Highway patrol aims to crack down on offenders


By Phil Anderson
May 31, 2009 - 11:47pm
Summer travel season is here, and troopers with the Kansas Highway Patrol are watching motorists in an effort to keep the state’s roads safe.
Among areas of emphasis will be speeding in highway construction zones, a particularly sensitive areas for troopers after deaths in recent years of Kansas Department of Transportation workers.
“Fines are double in construction zones — that’s the bottom line,” said Lt. Robert Baker, of the Kansas Highway Patrol. “They become very large. If you are speeding in a construction zone or passing in a construction zone, expect a ticket.”
Troopers also will be on the lookout for motorists or passengers who violate the state’s seat belt laws.
The driver and all other passengers in a front seat of a vehicle are required to wear a seat belt, regardless of their age.
Kansas law allows for “secondary” tickets to be given to seat belt violators if a vehicle his stopped for another traffic offense.
However, seat belt, booster seat and child safety restraint violations are a primary offense for those 18 and younger, meaning an officer can pull a car over if he sees a violation.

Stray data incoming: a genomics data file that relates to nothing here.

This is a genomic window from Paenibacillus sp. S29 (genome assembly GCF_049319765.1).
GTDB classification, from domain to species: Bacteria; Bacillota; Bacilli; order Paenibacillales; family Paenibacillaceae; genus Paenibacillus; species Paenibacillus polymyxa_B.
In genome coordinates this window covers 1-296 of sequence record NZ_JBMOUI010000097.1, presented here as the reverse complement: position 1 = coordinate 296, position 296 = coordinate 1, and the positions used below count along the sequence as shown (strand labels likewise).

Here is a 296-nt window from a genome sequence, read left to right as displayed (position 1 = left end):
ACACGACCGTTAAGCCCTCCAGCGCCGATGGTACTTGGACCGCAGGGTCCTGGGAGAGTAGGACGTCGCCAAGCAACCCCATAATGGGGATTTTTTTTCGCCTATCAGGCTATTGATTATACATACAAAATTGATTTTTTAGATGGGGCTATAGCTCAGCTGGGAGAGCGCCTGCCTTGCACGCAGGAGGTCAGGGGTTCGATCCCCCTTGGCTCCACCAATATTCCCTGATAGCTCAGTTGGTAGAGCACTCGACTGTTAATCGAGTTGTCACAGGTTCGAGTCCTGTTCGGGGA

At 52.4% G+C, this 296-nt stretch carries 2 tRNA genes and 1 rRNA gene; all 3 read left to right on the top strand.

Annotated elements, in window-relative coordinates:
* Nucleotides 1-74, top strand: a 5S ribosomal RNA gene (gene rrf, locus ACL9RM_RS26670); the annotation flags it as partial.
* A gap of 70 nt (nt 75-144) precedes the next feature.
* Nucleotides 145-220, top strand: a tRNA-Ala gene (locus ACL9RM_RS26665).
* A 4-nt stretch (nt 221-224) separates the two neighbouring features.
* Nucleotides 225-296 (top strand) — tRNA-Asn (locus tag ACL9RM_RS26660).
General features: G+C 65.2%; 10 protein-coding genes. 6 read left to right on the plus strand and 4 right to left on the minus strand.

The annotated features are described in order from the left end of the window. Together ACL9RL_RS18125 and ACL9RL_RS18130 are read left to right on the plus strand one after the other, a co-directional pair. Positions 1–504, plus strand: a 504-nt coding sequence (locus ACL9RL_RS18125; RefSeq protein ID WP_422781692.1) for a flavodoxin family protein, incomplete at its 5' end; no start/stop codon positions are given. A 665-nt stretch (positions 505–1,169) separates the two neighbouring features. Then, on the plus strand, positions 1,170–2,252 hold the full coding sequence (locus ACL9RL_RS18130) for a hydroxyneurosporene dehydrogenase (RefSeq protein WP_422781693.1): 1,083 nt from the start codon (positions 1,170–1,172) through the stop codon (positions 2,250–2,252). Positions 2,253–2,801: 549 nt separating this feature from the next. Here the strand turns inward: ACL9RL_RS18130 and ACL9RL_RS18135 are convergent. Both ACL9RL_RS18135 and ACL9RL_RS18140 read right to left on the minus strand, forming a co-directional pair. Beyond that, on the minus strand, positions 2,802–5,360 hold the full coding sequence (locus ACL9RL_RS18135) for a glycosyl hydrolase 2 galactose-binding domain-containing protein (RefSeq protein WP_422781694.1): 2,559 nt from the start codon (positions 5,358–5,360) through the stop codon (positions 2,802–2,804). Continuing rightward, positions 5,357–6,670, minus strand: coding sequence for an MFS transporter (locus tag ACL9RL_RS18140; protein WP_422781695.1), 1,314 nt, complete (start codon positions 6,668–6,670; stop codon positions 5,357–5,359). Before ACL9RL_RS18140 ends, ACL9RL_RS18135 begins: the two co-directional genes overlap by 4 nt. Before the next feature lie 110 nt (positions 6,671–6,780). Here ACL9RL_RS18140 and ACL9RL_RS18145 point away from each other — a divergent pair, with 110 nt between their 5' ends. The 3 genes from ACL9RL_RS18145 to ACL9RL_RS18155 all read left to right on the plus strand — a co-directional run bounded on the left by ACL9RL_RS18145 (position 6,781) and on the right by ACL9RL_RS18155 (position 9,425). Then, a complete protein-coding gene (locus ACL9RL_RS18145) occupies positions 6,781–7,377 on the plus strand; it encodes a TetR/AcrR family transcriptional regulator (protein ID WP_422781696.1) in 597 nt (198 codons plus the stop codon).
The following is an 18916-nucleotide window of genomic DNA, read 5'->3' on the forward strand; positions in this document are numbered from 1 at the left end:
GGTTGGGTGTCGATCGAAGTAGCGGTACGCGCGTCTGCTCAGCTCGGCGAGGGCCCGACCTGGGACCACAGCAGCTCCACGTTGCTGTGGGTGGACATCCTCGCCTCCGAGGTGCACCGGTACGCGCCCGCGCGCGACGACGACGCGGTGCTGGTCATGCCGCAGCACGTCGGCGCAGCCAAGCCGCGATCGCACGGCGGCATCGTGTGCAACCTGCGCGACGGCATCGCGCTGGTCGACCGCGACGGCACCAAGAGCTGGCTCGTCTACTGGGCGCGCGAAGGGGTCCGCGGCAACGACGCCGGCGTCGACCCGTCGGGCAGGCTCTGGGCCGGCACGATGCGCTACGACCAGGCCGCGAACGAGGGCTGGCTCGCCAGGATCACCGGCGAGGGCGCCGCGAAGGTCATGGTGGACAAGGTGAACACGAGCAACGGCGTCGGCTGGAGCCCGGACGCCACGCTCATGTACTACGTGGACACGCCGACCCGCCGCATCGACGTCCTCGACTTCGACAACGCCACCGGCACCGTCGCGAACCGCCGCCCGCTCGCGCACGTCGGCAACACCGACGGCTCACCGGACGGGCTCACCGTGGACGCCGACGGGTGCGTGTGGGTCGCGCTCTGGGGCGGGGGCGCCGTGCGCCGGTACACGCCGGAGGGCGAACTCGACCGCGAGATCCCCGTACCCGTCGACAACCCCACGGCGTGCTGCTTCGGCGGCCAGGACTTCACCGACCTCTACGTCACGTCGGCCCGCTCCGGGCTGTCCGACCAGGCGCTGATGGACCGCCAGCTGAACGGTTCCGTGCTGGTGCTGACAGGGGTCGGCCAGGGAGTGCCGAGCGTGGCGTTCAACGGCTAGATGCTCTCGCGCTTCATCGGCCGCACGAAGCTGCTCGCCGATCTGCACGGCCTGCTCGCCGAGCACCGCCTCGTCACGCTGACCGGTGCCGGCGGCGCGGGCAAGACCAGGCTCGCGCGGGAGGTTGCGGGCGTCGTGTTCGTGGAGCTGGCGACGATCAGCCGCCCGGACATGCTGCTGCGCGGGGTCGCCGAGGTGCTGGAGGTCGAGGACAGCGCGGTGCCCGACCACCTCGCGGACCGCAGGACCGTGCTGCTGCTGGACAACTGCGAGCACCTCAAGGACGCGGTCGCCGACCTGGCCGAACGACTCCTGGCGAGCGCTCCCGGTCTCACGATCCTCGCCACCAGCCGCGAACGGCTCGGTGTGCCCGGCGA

The “Click It or Ticket” program, which ran May 18 through Sunday, was an endeavor to boost seat-belt usage across the state.
Col. Terry Maple, of the Kansas Highway Patrol, said seat belt usage in the state has increased to 77 percent in recent years but still is behind the national average of 83 percent.
Maple said more than 60 percent of people killed on Kansas roadways in 2007 weren’t wearing their seat belts, the main reason for the campaign. Troopers also will be enforcing headlight usage, which is required for motorists between dusk and dawn.
Headlights are required to be turned on at sunset, even if there is residual sunlight, and are to be in use until after sunrise.
The highway patrol says head lamp usage shortly after dusk and shortly before dawn is a way for motorists to be seen by the drivers of other vehicles, and as such are a traffic safety feature.
Headlights also are required to be in use at all times when windshield wipers are turned on.
The patrol said motorists are required to use turn signals at all times when changing lanes or turning onto other roads.
Additionally, starting July 1, motorists traveling in the left lane of interstate highways who aren’t passing another car will be issued a warning.
Beginning July 1, 2010, left-lane drivers will be issued citations.
Phil Anderson can be reached at (785) 295-1195 or phil.anderson@cjonline.com.